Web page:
• FLSA Compliance - Under the Fair Labor Standard Act (FLSA), both companies could be held liable for overtime back pay when any misclassified individual worked more than 40 hours in a week. In addition, either or both companies could be prosecuted and charged for liquidated damages equal to the back pay due.
  • Worker's Compensation & General Liability - 1099 workers are not covered by the hiring company’s worker’s compensation or general liability insurance. In the event an individual of this team was
    injured, caused an injury, or damaged property while working, the first question one must ask is, "whose insurance is covering this?" With limited or no insurance coverage, substantial liability would be imminent.
  • Training - 1099 employees cannot be trained and are not required to follow policies and procedures provided by the employer. By not being required to follow product training, you increase the risk of
    misguided messaging and associated liability.
  • Family & Medical Leave Coverage - Employees are not provided sick time, disability and family leave as a 1099 employee. This negatively impacts employee retention and as a result, quality.
  • Unemployment Benefits - Employees are not provided unemployment benefits as an independent, 1099 employee.
  • Credentialing Requirement - Often times, these organizations only require certain documentation for certain credentialing platforms, as opposed to comprehensive documentation required for all four platforms. This can lead to employees turning up to a facility and not being allowed to enter.
  • Sensitive Brand Exposure - It is not uncommon with some of these organizations for sensitive customer information to be exposed on social media during recruitment efforts (Twitter, Instagram, etc.).

Considering these risks, we must acknowledge that there are appropriate times to employ 1099 employees. For companies unsure how to properly classify their workers, you can contact labor attorneys, the IRS and/or government labor regulators. Prior to selecting a classification, it is critical that businesses evaluate whether the individuals providing services are in fact employees or independent contractors. Resources are also available on the Department of Labor and IRS websites.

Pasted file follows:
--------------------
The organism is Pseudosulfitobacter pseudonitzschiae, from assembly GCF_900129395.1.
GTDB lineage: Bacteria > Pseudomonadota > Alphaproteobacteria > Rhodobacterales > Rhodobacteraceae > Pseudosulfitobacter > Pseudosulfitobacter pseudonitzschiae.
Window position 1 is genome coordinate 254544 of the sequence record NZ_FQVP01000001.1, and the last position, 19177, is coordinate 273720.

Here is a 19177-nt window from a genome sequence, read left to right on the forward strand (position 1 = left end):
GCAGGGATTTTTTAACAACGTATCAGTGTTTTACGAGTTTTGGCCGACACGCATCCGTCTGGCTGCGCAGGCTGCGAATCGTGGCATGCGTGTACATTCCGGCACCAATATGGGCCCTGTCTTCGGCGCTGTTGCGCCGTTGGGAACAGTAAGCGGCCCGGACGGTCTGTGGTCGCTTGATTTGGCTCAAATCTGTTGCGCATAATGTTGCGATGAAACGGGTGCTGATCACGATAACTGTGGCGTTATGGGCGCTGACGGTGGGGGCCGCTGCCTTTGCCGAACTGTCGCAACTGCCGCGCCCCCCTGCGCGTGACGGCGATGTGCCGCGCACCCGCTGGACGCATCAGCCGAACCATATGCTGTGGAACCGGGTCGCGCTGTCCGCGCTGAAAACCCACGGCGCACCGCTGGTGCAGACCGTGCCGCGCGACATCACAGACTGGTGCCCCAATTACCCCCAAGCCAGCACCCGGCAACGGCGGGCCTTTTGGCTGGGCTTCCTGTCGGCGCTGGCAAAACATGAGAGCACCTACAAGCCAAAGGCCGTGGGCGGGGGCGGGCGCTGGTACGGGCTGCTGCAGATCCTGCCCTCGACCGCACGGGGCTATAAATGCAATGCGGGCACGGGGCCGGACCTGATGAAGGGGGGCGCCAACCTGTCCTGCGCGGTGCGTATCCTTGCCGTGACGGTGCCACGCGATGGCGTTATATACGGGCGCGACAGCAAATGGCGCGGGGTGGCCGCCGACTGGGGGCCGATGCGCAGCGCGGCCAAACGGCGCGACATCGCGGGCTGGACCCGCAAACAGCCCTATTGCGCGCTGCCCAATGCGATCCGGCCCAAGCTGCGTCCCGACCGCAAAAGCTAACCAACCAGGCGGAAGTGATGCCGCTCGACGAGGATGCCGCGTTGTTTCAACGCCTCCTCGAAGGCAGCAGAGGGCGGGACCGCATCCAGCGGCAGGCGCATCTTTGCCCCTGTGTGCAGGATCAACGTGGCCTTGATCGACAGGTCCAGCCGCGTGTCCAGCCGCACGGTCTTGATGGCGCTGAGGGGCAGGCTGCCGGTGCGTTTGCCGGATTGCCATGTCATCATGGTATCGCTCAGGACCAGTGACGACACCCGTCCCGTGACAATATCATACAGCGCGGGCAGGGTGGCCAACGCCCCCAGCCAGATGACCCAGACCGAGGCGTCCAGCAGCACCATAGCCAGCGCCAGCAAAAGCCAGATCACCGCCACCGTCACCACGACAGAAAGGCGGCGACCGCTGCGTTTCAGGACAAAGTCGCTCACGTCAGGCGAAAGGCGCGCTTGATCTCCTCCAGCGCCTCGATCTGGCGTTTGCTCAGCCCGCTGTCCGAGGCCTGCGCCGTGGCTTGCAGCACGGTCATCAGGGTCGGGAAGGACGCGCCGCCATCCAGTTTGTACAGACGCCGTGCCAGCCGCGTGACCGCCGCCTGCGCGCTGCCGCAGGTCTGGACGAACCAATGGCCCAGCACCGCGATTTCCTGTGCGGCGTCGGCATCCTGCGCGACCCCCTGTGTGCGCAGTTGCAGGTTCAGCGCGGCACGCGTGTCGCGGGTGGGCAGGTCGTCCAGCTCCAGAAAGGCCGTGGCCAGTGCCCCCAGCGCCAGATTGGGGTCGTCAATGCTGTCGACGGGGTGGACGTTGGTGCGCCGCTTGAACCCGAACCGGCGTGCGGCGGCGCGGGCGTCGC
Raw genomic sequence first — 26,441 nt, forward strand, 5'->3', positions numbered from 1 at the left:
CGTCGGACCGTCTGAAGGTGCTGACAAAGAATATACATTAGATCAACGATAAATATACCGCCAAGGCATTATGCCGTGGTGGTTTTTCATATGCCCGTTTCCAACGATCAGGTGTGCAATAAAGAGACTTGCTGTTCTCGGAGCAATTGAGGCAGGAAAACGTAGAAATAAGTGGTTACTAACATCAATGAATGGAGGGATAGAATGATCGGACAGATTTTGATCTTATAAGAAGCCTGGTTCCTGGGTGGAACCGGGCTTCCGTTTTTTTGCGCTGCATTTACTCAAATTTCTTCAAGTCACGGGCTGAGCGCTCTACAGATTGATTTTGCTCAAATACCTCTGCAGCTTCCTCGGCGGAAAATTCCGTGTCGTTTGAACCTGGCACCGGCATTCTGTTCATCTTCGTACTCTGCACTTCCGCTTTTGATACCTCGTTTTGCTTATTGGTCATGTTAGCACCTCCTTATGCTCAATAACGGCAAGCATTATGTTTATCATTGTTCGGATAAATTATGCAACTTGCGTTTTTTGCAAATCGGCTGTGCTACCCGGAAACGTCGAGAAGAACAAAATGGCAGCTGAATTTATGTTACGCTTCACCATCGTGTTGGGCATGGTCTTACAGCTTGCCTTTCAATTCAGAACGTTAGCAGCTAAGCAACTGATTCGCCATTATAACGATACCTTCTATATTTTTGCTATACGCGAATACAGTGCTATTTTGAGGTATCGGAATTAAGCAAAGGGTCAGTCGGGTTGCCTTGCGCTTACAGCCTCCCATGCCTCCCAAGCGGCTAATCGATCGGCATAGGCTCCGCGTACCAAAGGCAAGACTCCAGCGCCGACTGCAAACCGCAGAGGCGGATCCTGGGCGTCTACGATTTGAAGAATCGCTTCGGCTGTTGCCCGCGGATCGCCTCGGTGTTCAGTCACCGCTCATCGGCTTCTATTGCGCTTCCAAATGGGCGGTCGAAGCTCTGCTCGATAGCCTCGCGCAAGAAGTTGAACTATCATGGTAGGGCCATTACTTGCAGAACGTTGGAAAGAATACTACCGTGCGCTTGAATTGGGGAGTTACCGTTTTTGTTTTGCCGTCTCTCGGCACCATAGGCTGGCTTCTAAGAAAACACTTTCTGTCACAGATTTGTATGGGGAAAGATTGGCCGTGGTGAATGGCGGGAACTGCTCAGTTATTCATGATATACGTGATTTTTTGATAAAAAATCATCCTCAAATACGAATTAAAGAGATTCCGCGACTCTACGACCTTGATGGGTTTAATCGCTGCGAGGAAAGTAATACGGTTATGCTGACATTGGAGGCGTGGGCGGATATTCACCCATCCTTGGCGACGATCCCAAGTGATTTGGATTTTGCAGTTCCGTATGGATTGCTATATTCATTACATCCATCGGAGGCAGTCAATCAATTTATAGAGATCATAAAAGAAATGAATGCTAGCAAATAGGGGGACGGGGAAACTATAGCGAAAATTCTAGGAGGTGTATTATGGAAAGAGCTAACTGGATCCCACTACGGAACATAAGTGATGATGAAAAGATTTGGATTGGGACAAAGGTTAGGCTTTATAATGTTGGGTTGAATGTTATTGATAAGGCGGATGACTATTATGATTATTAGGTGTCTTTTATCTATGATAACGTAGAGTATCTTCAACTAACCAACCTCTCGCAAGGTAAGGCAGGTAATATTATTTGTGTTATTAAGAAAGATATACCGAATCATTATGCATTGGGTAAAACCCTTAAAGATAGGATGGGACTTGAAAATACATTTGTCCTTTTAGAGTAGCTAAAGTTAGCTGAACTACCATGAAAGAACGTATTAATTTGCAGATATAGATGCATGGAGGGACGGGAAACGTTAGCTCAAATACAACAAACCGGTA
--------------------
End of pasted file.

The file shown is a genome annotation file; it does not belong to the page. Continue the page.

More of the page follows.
For med-tech companies concerned about the risks associated with an existing 1099 program or a partner operating under the 1099 model, rest assured Novasyte has developed processes and procedures to mitigate the legal, HR and compliance risks associated with your 1099 program. With all of our Novasyte clinical team members classified as W2 employees, we have taken important steps to verify accurate and low-risk classification (for both us and our client partners), as defined by the U.S. Department of Labor

The small cost savings gained (for the employer or their partners) from misclassifying 1099 workers who are performing W2 classified work, does not outweigh the associated penalties of not following the law.

To learn more about Novasyte, visit us here.

Sources:

1. Levintova, Hanna “Uber Agrees to Pay $100 Million to Drivers in Historic Class Action Settlement” Mother Jones. April 22, 2016. Retrieved from: http://www.motherjones.com/mojo/2016/04/uber-announces-it-will-pay-100-million-drivers-historic-class-action-settlement

2. Huet, Ellen. "Homejoy Shuts Down, Citing Worker Misclassification Lawsuits" Forbes, July 17, 2015. Retrieved from: https://www.forbes.com/sites/ellenhuet/2015/07/17/cleaning-startup-homejoy-shuts-down-citing-worker-misclassification-lawsuits/#1238206078be

3. “US Labor Department signs agreements with NY Labor Department and NY Attorney General’s Office to reduce misclassification of employees.” United States Department of Labor, November 18, 2013. Retrieved from http://www.dol.gov/opa/media/press/whd/WHD20132180.htm

Topics: Novasyte News, Med-Tech Industry Update, Employee Classification